This year, eleven peace-seeking NGOs—from South Korea, the U.S., Japan, China, and Canada—co-hosted the 30th anniversary of the Women Leading Peace movement on the exact date that the North Korean women leaders crossed the DMZ to attend the second Peace in Asia and the Role of Women conference held in Seoul.
Recalling the commitments of UN Security Council Resolution 1325, they agreed to carry it out actively in Asia through various channels, including establishing a consulting body for women’s peace and security as well as addressing the climate crisis in Asia. They also voiced the necessity of including the North Korean women to this platform.
Forgotten by Eun Seo Kim
At a recent international competition, eight U.S. students received awards. The 2021 International Youth Artwork Competition was held to support the registration of “Voices of the ‘Comfort Women’” into the UNESCO Memory of the World Programme. The competition was hosted by the Masan, Changwon, and Jinhae Civil Assembly for Japanese Military Sexual Slaves (Machangjin, for short), an organization actively involved in amplifying the voices of “comfort women” in Pusan, South Korea.
About 400 entries were submitted from across South Korea, the U.S., the Philippines, and Taiwan. A committee of fifteen judges selected student work. Out of the international entries, Eun Seo Kim (9th grade) received the second-highest award, the Autonomy award, with her painting, Forgotten. Eun Seo is a member of the Hwarang Youth Foundation.
Four members of Speaking of War received the third-highest awards, Peace awards, with their writing submission, The Memory Post. They are: Irene Oh (12th grade); Eunice Oh (12th grade); Felicia Lee (11th grade); and Raeeun Kim (11th grade).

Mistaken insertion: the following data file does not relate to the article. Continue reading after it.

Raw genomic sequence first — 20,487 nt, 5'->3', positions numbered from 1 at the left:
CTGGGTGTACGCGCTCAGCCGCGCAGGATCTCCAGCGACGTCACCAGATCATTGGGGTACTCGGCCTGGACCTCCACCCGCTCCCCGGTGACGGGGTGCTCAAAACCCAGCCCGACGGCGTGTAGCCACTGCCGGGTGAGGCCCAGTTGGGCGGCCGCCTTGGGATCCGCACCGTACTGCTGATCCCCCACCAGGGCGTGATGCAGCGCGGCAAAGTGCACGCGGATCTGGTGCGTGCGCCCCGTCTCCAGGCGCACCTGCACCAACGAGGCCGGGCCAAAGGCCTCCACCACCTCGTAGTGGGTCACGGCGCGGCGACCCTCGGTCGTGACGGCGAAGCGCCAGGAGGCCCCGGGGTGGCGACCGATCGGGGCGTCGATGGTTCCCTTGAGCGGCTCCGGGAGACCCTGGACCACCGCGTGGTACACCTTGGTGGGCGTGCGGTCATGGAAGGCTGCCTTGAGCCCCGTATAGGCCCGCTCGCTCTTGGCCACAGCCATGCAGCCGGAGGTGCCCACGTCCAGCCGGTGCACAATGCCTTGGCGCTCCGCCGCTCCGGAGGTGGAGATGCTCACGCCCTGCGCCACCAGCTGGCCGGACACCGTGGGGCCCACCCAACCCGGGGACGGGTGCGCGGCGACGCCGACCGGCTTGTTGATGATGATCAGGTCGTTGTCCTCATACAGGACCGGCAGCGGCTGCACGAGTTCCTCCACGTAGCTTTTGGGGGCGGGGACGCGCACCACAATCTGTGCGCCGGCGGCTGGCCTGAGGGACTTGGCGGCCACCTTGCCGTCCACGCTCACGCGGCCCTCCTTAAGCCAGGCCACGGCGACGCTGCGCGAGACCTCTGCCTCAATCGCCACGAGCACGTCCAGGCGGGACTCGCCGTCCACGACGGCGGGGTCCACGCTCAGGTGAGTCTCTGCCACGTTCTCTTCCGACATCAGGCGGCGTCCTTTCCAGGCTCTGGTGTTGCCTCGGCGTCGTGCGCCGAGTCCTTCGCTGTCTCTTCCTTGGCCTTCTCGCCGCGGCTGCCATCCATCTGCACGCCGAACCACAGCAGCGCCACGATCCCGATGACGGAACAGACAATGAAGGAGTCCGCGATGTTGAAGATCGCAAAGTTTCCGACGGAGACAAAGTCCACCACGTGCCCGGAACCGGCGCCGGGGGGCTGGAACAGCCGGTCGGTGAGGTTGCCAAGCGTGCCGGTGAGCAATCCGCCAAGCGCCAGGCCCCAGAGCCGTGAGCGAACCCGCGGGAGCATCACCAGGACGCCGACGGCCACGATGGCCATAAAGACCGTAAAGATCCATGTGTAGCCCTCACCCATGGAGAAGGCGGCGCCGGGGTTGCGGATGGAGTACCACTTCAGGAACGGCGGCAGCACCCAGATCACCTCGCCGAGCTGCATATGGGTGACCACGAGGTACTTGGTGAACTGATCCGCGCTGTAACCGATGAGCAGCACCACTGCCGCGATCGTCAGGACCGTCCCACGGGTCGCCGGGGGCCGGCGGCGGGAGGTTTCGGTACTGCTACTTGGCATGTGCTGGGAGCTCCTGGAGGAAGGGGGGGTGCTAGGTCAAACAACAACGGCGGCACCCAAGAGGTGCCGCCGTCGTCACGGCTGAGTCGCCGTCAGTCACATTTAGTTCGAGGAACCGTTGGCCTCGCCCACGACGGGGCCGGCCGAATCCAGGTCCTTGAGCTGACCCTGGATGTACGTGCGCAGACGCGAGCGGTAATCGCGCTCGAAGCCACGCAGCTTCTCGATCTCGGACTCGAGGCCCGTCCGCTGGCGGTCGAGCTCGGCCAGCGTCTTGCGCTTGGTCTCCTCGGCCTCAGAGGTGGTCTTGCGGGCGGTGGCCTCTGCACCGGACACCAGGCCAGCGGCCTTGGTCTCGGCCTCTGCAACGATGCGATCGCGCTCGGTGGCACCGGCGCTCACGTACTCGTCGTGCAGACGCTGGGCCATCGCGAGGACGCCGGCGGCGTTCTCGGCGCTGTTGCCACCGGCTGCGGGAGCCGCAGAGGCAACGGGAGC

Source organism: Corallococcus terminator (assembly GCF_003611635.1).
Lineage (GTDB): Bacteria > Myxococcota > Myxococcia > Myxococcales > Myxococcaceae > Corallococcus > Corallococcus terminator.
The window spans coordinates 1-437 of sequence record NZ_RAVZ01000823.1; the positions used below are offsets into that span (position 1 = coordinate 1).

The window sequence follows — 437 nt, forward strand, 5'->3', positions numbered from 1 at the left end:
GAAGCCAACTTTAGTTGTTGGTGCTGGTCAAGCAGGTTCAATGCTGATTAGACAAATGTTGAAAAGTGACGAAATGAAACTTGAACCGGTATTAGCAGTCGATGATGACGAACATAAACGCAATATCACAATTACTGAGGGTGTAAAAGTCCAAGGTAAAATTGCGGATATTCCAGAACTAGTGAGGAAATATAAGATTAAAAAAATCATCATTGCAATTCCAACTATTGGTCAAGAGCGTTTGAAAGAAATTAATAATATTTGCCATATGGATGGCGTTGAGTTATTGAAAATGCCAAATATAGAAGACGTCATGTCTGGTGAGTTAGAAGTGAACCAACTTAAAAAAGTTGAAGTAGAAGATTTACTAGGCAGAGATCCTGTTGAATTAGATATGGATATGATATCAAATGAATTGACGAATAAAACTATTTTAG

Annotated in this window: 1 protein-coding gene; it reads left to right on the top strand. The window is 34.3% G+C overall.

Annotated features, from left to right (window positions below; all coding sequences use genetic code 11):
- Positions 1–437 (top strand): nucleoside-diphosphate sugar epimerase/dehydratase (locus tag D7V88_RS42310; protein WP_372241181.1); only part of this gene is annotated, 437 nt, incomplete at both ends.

Three other members of the Hwarang Youth Foundation received Justice awards for their writing. They are: Arissa Jeong (12th grade), We Will Remember You; Logan Byeon (11th grade), Remembrance of the “Comfort Women”; and Junhyeok Park (10th grade), “Flowers” Who Couldn’t Bloom—A Story About “Comfort Women.”
ESJF was privileged to be a co-organizer for this meaningful event, and we offer our warmest congratulations to all the awardees for their thoughtful and talented work, along with all the youth members of the Hawrang Youth Foundation and Speaking of War.
We also thank Machangjin for hosting impactful international campaigns that worked to raise awareness about registering the “Voices of the ‘Comfort Women’” into the UNESCO Memory of the World Programme!
Sung Participated in the Panel Discussion, Making Art about Horrific Subjects, at the Florence Gallery’s “Comfort Women” Exhibition, Evanston, IL